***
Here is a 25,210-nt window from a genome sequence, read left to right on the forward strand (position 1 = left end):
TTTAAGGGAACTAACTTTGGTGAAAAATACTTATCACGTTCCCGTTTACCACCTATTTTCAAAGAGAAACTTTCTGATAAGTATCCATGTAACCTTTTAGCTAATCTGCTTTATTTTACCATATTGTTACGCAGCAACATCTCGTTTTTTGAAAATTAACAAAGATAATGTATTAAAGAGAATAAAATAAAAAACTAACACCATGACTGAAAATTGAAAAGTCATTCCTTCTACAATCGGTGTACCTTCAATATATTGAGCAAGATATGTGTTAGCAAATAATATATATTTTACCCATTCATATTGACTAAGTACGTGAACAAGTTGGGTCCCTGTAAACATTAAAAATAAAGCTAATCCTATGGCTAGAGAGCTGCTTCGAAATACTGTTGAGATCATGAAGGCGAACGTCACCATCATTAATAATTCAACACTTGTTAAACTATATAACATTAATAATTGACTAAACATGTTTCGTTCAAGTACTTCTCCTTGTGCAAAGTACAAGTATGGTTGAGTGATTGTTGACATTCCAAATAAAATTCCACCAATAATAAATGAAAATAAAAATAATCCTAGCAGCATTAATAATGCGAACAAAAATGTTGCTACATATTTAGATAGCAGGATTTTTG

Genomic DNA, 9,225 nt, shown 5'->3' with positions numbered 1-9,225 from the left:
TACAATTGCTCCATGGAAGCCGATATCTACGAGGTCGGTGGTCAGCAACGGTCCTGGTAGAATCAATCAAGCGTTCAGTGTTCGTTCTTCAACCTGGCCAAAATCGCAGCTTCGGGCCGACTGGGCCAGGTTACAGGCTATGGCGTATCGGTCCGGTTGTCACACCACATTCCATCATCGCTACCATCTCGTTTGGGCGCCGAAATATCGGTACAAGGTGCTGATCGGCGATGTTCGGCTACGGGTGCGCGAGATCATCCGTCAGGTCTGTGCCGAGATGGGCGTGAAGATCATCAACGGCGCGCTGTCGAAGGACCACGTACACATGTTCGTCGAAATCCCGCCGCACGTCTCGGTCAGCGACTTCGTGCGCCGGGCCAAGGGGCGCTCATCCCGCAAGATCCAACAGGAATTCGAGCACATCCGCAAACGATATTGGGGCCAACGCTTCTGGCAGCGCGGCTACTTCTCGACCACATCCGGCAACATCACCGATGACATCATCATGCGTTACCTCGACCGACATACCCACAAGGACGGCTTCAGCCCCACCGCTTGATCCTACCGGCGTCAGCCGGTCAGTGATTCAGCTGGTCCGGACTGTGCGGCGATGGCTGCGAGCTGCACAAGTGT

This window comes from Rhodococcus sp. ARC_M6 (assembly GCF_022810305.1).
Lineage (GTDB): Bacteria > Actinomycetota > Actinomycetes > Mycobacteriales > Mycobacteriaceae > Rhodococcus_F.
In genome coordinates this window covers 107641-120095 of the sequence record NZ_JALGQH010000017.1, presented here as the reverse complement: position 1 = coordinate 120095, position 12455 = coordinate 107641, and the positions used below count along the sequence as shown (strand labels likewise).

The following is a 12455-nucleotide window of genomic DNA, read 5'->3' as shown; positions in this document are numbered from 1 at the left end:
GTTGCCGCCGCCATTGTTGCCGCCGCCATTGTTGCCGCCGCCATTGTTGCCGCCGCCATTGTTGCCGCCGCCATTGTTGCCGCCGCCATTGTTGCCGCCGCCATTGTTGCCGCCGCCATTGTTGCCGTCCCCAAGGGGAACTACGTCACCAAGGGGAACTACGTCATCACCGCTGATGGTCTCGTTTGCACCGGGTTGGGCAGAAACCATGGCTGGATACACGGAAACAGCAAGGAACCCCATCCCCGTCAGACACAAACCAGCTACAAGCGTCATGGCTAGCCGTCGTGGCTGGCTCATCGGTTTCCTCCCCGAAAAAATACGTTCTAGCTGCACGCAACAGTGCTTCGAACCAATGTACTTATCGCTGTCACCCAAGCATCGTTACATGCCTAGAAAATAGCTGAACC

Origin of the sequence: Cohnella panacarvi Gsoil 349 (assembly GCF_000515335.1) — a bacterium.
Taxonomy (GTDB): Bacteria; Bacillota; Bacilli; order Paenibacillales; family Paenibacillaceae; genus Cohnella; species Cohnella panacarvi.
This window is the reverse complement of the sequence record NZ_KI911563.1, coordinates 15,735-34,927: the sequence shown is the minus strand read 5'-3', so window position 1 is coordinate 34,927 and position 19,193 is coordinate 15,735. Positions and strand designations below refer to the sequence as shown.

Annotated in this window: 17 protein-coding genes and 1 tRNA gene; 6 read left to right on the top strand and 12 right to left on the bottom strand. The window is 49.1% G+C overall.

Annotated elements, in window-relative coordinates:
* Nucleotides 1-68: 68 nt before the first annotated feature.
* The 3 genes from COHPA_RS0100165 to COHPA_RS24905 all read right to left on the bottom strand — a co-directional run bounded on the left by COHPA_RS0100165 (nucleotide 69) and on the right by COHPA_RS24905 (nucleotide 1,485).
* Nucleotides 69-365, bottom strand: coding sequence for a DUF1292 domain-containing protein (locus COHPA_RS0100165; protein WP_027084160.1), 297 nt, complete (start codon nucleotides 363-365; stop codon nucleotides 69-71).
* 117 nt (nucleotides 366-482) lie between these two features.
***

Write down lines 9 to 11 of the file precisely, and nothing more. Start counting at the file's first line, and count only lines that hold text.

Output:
GTTGCCGCCGCCATTGTTGCCGCCGCCATTGTTGCCGCCGCCATTGTTGCCGCCGCCATTGTTGCCGCCGCCATTGTTGCCGCCGCCATTGTTGCCGCCGCCATTGTTGCCGCCGCCATTGTTGCCGTCCCCAAGGGGAACTACGTCACCAAGGGGAACTACGTCATCACCGCTGATGGTCTCGTTTGCACCGGGTTGGGCAGAAACCATGGCTGGATACACGGAAACAGCAAGGAACCCCATCCCCGTCAGACACAAACCAGCTACAAGCGTCATGGCTAGCCGTCGTGGCTGGCTCATCGGTTTCCTCCCCGAAAAAATACGTTCTAGCTGCACGCAACAGTGCTTCGAACCAATGTACTTATCGCTGTCACCCAAGCATCGTTACATGCCTAGAAAATAGCTGAACC

Origin of the sequence: Cohnella panacarvi Gsoil 349 (assembly GCF_000515335.1) — a bacterium.
Taxonomy (GTDB): Bacteria; Bacillota; Bacilli; order Paenibacillales; family Paenibacillaceae; genus Cohnella; species Cohnella panacarvi.